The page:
It is important to point out that Gofman is not opposed to medical x-rays. Rather he is opposed to unnecessary exposures from x-rays. He has shown over the years -- and he is definitely not alone in this -- that medical x-ray exposures in the US could be cut by at least 50% with no loss of medical information (Italics mine). The careful use of modern x-ray equipment and techniques can reduce x-ray exposures by half (or more) without sacrificing any medical benefits. Thus at least half the cancers caused by medical x-rays are completely unnecessary.

How many unnecessary cancers are we talking about? Gofman calculates that in 1993, 50% of all cancers in women and 74% of all cancers in men were attributable to x-rays. In other words, about 60% of all cancers in the US in 1993 were attributable to x-rays. About 500,000 people die of cancer each year in the US If 60% of these deaths are attributable to x-rays and half are unnecessary, we are talking about 150,000 unnecessary cancer deaths each year in the US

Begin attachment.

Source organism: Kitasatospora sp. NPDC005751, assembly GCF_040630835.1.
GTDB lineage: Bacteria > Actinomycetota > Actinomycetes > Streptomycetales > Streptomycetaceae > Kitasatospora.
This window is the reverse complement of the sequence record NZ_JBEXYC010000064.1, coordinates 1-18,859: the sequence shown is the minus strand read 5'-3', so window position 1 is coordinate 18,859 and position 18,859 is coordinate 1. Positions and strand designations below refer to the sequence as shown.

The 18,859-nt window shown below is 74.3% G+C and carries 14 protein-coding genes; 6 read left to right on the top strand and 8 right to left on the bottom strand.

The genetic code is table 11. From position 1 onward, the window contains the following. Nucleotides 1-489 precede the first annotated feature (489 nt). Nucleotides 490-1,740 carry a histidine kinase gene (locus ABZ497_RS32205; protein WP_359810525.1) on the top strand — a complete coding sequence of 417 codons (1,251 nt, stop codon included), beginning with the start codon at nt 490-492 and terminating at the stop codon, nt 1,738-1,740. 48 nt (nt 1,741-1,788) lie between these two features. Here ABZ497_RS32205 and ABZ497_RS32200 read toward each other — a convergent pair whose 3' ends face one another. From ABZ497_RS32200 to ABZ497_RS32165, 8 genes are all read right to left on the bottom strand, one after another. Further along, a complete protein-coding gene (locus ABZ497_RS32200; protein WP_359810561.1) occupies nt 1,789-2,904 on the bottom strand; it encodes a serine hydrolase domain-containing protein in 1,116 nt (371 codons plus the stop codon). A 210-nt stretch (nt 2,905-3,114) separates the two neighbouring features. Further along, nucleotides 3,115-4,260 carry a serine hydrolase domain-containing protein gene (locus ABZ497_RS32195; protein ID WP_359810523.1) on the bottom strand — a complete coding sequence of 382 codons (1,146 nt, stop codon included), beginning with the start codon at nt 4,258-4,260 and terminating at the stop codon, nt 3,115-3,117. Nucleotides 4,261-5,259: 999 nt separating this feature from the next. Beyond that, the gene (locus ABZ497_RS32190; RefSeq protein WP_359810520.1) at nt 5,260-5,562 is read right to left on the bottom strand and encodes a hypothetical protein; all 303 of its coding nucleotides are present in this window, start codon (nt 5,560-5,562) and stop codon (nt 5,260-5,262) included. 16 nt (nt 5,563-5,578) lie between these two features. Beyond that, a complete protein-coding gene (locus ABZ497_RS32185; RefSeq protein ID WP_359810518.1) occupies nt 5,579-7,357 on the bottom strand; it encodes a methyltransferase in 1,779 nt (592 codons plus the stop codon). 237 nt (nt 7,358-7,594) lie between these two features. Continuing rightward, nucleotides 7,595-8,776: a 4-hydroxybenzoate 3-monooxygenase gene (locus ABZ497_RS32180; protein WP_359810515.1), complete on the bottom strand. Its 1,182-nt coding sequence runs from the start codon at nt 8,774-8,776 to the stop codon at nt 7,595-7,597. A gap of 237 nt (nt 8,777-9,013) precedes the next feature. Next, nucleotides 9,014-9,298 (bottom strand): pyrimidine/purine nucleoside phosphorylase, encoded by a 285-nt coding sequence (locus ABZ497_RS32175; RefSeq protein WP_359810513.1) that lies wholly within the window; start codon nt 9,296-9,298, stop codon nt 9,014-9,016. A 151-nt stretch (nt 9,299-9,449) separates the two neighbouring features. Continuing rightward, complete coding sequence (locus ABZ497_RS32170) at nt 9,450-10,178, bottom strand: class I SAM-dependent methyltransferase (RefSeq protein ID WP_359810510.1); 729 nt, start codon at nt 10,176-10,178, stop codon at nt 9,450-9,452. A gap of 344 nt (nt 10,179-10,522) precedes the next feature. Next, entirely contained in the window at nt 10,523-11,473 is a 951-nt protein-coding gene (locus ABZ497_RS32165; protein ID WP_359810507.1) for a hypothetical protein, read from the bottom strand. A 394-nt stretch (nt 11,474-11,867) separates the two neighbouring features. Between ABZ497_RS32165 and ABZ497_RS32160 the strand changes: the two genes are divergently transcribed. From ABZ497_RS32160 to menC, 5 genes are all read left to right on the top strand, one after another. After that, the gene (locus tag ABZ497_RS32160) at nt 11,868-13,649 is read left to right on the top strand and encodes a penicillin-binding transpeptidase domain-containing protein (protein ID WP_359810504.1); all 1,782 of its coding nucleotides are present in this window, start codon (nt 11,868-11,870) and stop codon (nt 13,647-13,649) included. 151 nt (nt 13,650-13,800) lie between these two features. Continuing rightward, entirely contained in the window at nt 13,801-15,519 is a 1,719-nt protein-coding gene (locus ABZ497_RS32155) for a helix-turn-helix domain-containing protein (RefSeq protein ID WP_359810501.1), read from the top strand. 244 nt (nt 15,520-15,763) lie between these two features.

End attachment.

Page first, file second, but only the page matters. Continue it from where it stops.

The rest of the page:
Gofman calculates that the proportion of coronary heart disease (CHD) attributable to x-rays is slightly higher than the proportion of cancers. Among men in 1993, 63% of CHD deaths were attributable to x-rays and among women, 78%. So, in rough numbers, 70% of CHD deaths are attributable to x-rays, Gofman believes. Since CHD caused roughly 460,000 deaths in the US in 1993, if Gofman is right then 70% (or 322,000) of these deaths are attributable to x-rays and half of these, or 161,000 are unnecessary. Thus we can see that x-rays are responsible for about 150,000 + 161,000 = 311,000 unnecessary deaths each year in the US, if Gofman is right (Italics mine).